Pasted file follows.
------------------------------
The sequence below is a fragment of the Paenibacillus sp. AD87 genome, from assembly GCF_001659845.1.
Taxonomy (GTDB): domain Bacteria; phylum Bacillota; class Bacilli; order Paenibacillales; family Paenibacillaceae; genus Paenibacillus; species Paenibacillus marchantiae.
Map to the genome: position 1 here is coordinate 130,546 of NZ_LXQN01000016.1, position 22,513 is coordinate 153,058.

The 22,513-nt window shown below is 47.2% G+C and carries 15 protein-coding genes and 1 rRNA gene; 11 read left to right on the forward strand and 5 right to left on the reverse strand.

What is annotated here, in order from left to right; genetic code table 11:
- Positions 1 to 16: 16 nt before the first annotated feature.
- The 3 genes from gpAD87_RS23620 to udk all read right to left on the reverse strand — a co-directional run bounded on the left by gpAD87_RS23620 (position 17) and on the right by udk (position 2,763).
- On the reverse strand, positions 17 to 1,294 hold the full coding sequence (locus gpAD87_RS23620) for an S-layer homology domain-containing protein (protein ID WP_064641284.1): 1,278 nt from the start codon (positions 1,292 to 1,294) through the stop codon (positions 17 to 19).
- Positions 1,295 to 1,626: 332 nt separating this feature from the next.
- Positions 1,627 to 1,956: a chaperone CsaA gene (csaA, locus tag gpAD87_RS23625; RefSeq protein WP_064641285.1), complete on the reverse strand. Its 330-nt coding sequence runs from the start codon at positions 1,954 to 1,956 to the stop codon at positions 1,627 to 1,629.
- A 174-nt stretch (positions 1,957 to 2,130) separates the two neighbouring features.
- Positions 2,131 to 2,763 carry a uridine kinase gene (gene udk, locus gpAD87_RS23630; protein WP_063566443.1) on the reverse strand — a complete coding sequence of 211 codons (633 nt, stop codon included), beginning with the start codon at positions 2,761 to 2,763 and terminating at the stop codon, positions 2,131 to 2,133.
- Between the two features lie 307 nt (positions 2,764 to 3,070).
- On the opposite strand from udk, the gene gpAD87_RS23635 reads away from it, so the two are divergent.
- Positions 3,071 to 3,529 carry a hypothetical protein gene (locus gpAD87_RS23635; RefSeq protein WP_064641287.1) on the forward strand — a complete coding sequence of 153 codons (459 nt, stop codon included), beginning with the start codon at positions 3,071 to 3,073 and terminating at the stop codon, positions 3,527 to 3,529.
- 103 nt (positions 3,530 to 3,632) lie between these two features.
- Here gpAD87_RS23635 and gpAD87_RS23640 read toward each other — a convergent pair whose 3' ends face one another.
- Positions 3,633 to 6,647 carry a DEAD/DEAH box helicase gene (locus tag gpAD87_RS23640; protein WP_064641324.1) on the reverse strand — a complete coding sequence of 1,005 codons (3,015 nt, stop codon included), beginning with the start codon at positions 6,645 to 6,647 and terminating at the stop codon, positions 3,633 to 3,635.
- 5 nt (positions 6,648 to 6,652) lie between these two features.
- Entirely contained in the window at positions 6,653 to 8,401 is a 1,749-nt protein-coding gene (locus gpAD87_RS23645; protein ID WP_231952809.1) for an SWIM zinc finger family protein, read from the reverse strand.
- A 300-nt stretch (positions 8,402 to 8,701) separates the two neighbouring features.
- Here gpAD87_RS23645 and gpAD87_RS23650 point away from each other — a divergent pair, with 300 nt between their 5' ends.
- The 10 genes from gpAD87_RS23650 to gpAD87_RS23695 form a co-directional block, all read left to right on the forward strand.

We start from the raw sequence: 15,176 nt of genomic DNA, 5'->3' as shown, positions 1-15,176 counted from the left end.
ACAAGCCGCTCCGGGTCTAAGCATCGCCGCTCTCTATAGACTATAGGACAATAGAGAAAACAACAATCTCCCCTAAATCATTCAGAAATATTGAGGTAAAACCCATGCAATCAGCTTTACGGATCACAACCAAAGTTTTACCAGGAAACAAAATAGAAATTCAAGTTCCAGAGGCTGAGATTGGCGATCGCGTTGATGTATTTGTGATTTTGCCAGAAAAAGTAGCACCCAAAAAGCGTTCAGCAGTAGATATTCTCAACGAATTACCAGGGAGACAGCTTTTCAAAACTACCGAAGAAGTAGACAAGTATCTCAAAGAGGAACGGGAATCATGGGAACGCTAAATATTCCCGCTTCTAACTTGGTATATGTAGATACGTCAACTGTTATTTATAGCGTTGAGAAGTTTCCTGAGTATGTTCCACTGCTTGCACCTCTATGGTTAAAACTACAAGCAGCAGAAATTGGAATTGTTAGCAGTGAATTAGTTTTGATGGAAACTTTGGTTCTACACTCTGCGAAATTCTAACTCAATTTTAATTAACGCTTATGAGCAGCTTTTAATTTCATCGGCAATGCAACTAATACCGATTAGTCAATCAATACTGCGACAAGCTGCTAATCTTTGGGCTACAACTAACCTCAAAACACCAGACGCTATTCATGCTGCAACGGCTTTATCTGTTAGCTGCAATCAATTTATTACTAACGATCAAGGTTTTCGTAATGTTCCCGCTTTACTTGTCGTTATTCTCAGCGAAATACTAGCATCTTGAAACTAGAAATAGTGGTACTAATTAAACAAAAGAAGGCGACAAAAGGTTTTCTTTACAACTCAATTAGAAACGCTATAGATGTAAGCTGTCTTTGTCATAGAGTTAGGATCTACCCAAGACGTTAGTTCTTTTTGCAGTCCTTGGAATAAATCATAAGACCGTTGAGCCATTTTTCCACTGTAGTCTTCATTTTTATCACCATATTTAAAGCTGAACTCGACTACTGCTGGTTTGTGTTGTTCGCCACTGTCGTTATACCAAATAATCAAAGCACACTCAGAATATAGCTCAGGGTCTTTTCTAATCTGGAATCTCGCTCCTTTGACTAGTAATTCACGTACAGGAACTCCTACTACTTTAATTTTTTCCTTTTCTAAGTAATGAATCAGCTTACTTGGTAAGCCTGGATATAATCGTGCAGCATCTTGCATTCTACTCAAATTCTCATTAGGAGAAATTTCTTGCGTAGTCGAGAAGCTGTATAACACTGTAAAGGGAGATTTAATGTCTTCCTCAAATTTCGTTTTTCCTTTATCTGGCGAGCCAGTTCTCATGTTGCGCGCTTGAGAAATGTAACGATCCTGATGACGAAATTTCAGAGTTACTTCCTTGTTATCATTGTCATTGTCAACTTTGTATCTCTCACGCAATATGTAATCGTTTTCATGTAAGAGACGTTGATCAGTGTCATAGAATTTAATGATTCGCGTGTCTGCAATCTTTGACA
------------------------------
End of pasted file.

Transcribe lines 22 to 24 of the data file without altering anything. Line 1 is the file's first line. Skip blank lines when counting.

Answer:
- Here gpAD87_RS23645 and gpAD87_RS23650 point away from each other — a divergent pair, with 300 nt between their 5' ends.
- The 10 genes from gpAD87_RS23650 to gpAD87_RS23695 form a co-directional block, all read left to right on the forward strand.

We start from the raw sequence: 15,176 nt of genomic DNA, 5'->3' as shown, positions 1-15,176 counted from the left end.